Monday, December 11, 2006

The Basics of Wine Tasting

Woah, time really passed fast. I have been away for one week and the feeling of coming back to write about wine is so good.

Okay, let me talk about wine tasting this time round...

The point of wine tasting is simply to find wines that we will thoroughly enjoy. There's no right and wrong when it comes to wine tasting. Having said that, here are some basic tips that will be helpful for us to evaluate a new wine to see if it suit our taste.

  1. Start with a clear wine glass. The rim of the glass should bend inwards to help funnel aromas to the nose, and allow you to swirl without spilling on your tie.

  2. Now pour a little wine into your glass. An inch or less is best. If you are tasting several wines, begin with the lightest (sparkling wines, roses, then light whites followed by full-bodied whites) and progress to the heaviest (light reds to more full-bodied reds followed by dessert wines). This will help keep our taste buds more sensitive and so we can better appreciate each wine in the series. A sip of water between wines can also help preserve your palate.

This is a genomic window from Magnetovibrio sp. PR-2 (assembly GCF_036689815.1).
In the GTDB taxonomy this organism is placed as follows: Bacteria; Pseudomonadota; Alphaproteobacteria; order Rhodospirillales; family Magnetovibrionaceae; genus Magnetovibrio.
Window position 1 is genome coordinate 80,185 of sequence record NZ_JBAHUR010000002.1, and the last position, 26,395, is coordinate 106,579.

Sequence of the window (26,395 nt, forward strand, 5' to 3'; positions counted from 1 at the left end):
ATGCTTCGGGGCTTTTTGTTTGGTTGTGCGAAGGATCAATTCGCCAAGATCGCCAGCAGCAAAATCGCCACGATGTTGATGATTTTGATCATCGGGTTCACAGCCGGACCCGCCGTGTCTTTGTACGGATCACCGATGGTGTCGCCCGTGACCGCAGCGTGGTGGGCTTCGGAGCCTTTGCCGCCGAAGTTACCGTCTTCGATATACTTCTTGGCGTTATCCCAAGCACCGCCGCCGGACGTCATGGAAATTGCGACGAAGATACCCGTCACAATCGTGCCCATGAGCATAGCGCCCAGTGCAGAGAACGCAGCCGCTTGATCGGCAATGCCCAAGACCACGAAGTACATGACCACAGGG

3. Notice the color of the wine. It often helps to hold the glass up to light or hold it against a white background, like a white napkin. The color can give you a clue as to the age of the wine. White wines generally gain color as they age. Red wines lose color. That is, young red wines are more red or burgundy while older wines tend to show a hint of tawny brown around the rim. Regardless of age, the colors of wine are just fun to see, ranging from pale yellow-green to ruby red to brick red-brown.

  4. Swirl the wine a couple of times by moving the glass in a circular motion.Holding the glass by its stem, instead of the bowl, allows you to swirl more easily. Swirling is done to aerate the wine and release vapors, evaporating from the sides of the glass, for you to smell.

  5. Then put your nose right over the rim of the wine glass and breathe in. Take note of the wine's aromas and bouquet.

  6. Take a sip, letting the wine spread across the tongue from front to back and side to side before swallowing. Notice the flavors and acidity of the wine. How silky or rough does the wine feel?

  7. Swallow a small amount if you wish to note any lingering "finish". But if you are tasting a number of wines in a winery tasting room, for example, your host will usually provide a large container for you to spit out the wine instead of swallowing. Everyone in the wine trade is accustomed to the swirl-sniff-sip-slosh-and-spit routine. No one wants an intoxicated taster or worse an intoxicated driver.
The bottom line is that a good wine should always give pleasure. It should smell good, taste even better, and be smooth and satisfying by itself or with whatever you're eating.

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